In William Gibsons definitive cyberpunk short story, “Burning Chrome,” the narrator is a hardware hacker called Automatic Jack. As the story begins, Jack describes the attack console used by his partner: “I knew every chip in Bobbys simulator by heart; it looked like your workaday Ono-Sendai VII, the Cyberspace Seven, but Id rebuilt it so many times that youd have had a hard time finding a square millimeter of factory circuitry in all that silicon.”
Ive always thought that sentence a pardonable piece of literary license: After all, Gibson famously wrote his groundbreaking stories on a manual typewriter. I had to rethink that characterization, though, after reading MIT doctoral candidate Andrew Huangs account of his attack on the hardware security of Microsofts Xbox.
At one point, Huang wrote, “maybe Ill sacrifice a GameCube for the sake of curiosity and dissolve the package with hot sulfuric…or better yet, try and shave the package down so I can extract the pinout through visual inspection.” Were not talking about scanning tunneling microscopes or multi-gigahertz oscilloscopes here. Were talking about exceedingly well informed, but essentially low-tech, attacks.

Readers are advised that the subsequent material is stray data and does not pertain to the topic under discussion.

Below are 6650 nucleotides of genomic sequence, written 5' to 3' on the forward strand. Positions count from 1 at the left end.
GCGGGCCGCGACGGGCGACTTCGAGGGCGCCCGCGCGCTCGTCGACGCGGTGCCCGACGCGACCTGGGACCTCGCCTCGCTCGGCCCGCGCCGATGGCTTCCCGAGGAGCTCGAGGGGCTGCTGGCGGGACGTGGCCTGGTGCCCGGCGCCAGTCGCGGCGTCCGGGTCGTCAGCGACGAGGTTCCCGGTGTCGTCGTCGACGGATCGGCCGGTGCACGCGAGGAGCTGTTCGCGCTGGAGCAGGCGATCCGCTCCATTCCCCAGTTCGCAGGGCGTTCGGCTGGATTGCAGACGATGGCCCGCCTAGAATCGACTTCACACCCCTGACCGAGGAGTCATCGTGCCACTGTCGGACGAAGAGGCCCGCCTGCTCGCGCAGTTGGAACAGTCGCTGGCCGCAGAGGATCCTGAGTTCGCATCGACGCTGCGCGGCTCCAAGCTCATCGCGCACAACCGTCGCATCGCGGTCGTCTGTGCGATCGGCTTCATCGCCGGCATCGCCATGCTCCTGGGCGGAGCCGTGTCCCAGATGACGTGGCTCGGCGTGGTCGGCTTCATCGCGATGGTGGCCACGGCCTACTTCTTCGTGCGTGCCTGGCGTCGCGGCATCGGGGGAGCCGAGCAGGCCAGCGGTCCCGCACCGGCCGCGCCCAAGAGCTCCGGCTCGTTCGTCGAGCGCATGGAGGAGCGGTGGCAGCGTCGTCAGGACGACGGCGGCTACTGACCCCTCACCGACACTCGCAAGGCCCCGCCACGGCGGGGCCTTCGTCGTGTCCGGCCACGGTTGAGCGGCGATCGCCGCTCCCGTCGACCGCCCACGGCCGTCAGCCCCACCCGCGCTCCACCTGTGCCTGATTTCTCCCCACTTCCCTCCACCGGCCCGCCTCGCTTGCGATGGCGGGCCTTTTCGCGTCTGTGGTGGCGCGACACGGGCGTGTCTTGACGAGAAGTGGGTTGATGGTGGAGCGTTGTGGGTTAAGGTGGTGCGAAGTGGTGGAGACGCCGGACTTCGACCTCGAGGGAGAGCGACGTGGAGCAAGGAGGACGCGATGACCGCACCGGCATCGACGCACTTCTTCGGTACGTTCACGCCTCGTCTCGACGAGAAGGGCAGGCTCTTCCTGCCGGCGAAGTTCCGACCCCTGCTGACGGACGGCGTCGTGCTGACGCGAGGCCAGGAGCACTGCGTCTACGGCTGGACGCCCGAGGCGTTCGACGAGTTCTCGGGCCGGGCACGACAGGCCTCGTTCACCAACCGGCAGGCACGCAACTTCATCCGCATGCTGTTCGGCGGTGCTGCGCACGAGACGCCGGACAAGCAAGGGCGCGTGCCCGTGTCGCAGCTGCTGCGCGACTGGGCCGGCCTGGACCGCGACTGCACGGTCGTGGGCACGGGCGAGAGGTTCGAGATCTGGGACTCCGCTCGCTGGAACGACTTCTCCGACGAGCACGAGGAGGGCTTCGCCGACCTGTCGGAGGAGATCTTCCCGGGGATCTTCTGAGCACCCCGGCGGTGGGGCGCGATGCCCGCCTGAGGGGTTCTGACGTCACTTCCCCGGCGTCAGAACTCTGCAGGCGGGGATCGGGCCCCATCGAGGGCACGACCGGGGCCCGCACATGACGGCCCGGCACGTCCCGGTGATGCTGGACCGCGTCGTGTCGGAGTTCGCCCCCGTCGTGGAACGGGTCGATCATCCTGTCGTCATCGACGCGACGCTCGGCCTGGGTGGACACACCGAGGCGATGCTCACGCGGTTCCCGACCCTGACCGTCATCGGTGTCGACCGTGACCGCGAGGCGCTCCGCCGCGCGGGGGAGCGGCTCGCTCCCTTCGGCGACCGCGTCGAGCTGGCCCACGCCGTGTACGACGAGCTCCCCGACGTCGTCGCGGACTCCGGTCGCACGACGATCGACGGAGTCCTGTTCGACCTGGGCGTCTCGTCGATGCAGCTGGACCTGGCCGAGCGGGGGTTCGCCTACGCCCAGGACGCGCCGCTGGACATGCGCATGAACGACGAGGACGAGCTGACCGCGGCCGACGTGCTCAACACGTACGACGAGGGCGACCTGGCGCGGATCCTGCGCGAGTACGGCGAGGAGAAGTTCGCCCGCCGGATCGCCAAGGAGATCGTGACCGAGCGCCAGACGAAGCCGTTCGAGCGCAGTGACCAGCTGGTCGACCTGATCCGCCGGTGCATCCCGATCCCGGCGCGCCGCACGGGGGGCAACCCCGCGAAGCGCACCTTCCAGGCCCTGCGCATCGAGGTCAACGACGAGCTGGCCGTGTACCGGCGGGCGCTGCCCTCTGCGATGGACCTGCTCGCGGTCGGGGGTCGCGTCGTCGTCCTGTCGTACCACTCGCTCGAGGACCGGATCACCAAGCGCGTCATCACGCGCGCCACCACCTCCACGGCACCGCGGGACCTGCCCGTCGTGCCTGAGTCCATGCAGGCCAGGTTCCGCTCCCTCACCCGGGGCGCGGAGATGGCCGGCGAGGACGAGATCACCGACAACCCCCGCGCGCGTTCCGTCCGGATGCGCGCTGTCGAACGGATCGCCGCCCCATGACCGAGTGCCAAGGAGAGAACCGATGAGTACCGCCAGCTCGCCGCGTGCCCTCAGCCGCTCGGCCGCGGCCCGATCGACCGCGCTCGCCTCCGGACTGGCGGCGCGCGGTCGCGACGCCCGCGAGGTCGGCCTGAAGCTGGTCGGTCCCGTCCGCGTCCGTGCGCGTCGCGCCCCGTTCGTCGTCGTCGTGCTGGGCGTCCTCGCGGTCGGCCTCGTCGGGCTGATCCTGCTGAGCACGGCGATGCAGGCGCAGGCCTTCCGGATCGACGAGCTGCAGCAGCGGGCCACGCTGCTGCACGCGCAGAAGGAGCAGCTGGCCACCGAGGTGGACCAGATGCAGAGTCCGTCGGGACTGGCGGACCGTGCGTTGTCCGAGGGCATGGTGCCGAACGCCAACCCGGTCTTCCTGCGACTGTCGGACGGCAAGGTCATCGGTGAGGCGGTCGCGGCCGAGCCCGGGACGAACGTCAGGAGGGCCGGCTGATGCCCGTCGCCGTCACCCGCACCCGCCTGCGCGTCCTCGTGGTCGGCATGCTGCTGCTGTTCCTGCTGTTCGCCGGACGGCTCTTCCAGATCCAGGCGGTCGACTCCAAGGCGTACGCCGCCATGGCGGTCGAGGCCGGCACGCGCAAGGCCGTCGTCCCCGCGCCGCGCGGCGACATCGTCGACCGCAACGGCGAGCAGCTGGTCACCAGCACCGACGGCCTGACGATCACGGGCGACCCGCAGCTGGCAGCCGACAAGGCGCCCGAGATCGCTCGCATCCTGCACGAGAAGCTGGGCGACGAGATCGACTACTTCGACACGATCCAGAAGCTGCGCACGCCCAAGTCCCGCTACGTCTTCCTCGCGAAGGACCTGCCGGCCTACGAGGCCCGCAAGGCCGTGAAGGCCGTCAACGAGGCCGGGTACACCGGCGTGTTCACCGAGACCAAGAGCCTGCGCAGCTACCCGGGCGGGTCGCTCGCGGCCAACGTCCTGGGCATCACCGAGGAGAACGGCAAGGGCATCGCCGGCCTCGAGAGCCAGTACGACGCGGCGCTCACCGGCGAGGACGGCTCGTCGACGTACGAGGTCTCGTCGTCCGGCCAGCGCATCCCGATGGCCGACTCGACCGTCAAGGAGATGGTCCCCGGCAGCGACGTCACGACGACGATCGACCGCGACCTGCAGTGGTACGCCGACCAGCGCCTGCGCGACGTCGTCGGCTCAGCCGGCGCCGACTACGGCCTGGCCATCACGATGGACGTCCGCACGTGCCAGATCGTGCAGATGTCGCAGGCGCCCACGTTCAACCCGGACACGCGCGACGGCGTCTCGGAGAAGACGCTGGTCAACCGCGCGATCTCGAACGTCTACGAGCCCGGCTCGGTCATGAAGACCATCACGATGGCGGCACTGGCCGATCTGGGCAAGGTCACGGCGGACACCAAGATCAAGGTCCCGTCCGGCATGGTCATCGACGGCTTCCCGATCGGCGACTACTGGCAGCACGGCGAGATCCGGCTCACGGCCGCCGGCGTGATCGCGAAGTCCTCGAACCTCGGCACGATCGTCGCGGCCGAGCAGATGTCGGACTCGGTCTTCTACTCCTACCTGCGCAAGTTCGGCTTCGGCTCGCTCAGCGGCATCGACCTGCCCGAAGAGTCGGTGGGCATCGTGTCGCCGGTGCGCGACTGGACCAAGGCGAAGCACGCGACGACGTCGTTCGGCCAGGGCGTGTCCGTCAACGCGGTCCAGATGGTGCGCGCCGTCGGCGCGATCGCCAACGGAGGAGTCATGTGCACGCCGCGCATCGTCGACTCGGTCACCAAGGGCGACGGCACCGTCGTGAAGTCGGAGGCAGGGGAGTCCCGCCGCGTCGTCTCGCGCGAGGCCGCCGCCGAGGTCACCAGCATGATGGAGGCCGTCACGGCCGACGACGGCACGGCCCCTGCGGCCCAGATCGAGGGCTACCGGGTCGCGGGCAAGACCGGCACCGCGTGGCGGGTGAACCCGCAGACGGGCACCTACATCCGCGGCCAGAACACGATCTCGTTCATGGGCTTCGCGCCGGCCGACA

Huangs disclosures convey implicit messages that have to be understood by anyone involved in developing or deploying IT.
First, theres no such thing as security based on obscurity or inconvenience. Someone, somewhere, will dig deep enough to figure out what youve done and how—either for financial gain, or just for the sake of curiosity.
Second, theres no “technology floor” below which it becomes intrinsically safe to send valuable information in unencrypted forms. Even at a microscopic level, formal protocols at some point turn into actual volts and amperes: Anything that “friendly” hardware can process as bits, invasive hardware can analyze as intercepted signals that an attacker can then deconstruct.
About 15 years ago, I was in a panel discussion with someone who said that the next 10 years worth of computer price/performance gains would all be absorbed by the user interface. Reality turned out to be even more resource-intensive, I would argue, in that the typical Windows system of 1995 was actually more sluggish in many ways than the 8 MHz 8086-based DOS machine that was on my desk at the time of that conversation.
Between 1995 and 2005, it wouldnt surprise me if another decades worth of hardware performance progress were to be absorbed in security—either on our increasingly mobile (and therefore vulnerable) client devices, or at the level of the network infrastructure.
Distributed processing, and a well-developed sense of shared responsibility, are the levers that we need to pry ourselves loose from this burden—and get back to improving the return on our IT investments.